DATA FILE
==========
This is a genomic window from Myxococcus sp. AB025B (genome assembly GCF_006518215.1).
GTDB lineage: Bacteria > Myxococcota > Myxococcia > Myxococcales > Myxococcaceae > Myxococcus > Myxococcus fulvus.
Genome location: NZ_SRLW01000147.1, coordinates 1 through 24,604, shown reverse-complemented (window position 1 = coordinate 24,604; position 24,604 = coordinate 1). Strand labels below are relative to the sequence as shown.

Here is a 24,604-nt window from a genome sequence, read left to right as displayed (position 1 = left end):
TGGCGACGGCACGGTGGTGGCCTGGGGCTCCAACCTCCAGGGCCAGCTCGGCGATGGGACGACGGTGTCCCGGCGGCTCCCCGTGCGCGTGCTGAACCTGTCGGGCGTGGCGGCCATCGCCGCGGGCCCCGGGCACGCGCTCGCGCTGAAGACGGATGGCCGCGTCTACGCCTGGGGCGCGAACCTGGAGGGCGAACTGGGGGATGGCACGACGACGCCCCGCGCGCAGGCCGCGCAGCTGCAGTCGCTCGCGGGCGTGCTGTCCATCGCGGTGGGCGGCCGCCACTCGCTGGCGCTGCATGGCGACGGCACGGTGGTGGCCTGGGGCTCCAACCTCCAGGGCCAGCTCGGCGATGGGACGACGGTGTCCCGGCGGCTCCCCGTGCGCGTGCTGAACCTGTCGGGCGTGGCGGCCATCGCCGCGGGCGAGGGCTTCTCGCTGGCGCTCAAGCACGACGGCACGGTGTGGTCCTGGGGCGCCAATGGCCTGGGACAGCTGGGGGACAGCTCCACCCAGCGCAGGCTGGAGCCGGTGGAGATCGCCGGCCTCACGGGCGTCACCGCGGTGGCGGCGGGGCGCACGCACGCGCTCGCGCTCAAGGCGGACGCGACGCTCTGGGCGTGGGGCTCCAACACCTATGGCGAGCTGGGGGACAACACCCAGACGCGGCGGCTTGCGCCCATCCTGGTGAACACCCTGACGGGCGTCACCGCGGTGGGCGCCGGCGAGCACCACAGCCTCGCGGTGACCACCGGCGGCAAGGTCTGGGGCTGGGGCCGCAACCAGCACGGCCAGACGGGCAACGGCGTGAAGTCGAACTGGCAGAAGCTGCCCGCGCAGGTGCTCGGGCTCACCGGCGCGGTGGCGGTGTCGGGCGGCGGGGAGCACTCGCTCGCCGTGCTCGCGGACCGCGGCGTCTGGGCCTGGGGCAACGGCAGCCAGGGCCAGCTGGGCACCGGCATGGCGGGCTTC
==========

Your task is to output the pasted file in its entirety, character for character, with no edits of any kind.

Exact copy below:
This is a genomic window from Myxococcus sp. AB025B (genome assembly GCF_006518215.1).
GTDB lineage: Bacteria > Myxococcota > Myxococcia > Myxococcales > Myxococcaceae > Myxococcus > Myxococcus fulvus.
Genome location: NZ_SRLW01000147.1, coordinates 1 through 24,604, shown reverse-complemented (window position 1 = coordinate 24,604; position 24,604 = coordinate 1). Strand labels below are relative to the sequence as shown.

Here is a 24,604-nt window from a genome sequence, read left to right as displayed (position 1 = left end):
TGGCGACGGCACGGTGGTGGCCTGGGGCTCCAACCTCCAGGGCCAGCTCGGCGATGGGACGACGGTGTCCCGGCGGCTCCCCGTGCGCGTGCTGAACCTGTCGGGCGTGGCGGCCATCGCCGCGGGCCCCGGGCACGCGCTCGCGCTGAAGACGGATGGCCGCGTCTACGCCTGGGGCGCGAACCTGGAGGGCGAACTGGGGGATGGCACGACGACGCCCCGCGCGCAGGCCGCGCAGCTGCAGTCGCTCGCGGGCGTGCTGTCCATCGCGGTGGGCGGCCGCCACTCGCTGGCGCTGCATGGCGACGGCACGGTGGTGGCCTGGGGCTCCAACCTCCAGGGCCAGCTCGGCGATGGGACGACGGTGTCCCGGCGGCTCCCCGTGCGCGTGCTGAACCTGTCGGGCGTGGCGGCCATCGCCGCGGGCGAGGGCTTCTCGCTGGCGCTCAAGCACGACGGCACGGTGTGGTCCTGGGGCGCCAATGGCCTGGGACAGCTGGGGGACAGCTCCACCCAGCGCAGGCTGGAGCCGGTGGAGATCGCCGGCCTCACGGGCGTCACCGCGGTGGCGGCGGGGCGCACGCACGCGCTCGCGCTCAAGGCGGACGCGACGCTCTGGGCGTGGGGCTCCAACACCTATGGCGAGCTGGGGGACAACACCCAGACGCGGCGGCTTGCGCCCATCCTGGTGAACACCCTGACGGGCGTCACCGCGGTGGGCGCCGGCGAGCACCACAGCCTCGCGGTGACCACCGGCGGCAAGGTCTGGGGCTGGGGCCGCAACCAGCACGGCCAGACGGGCAACGGCGTGAAGTCGAACTGGCAGAAGCTGCCCGCGCAGGTGCTCGGGCTCACCGGCGCGGTGGCGGTGTCGGGCGGCGGGGAGCACTCGCTCGCCGTGCTCGCGGACCGCGGCGTCTGGGCCTGGGGCAACGGCAGCCAGGGCCAGCTGGGCACCGGCATGGCGGGCTTC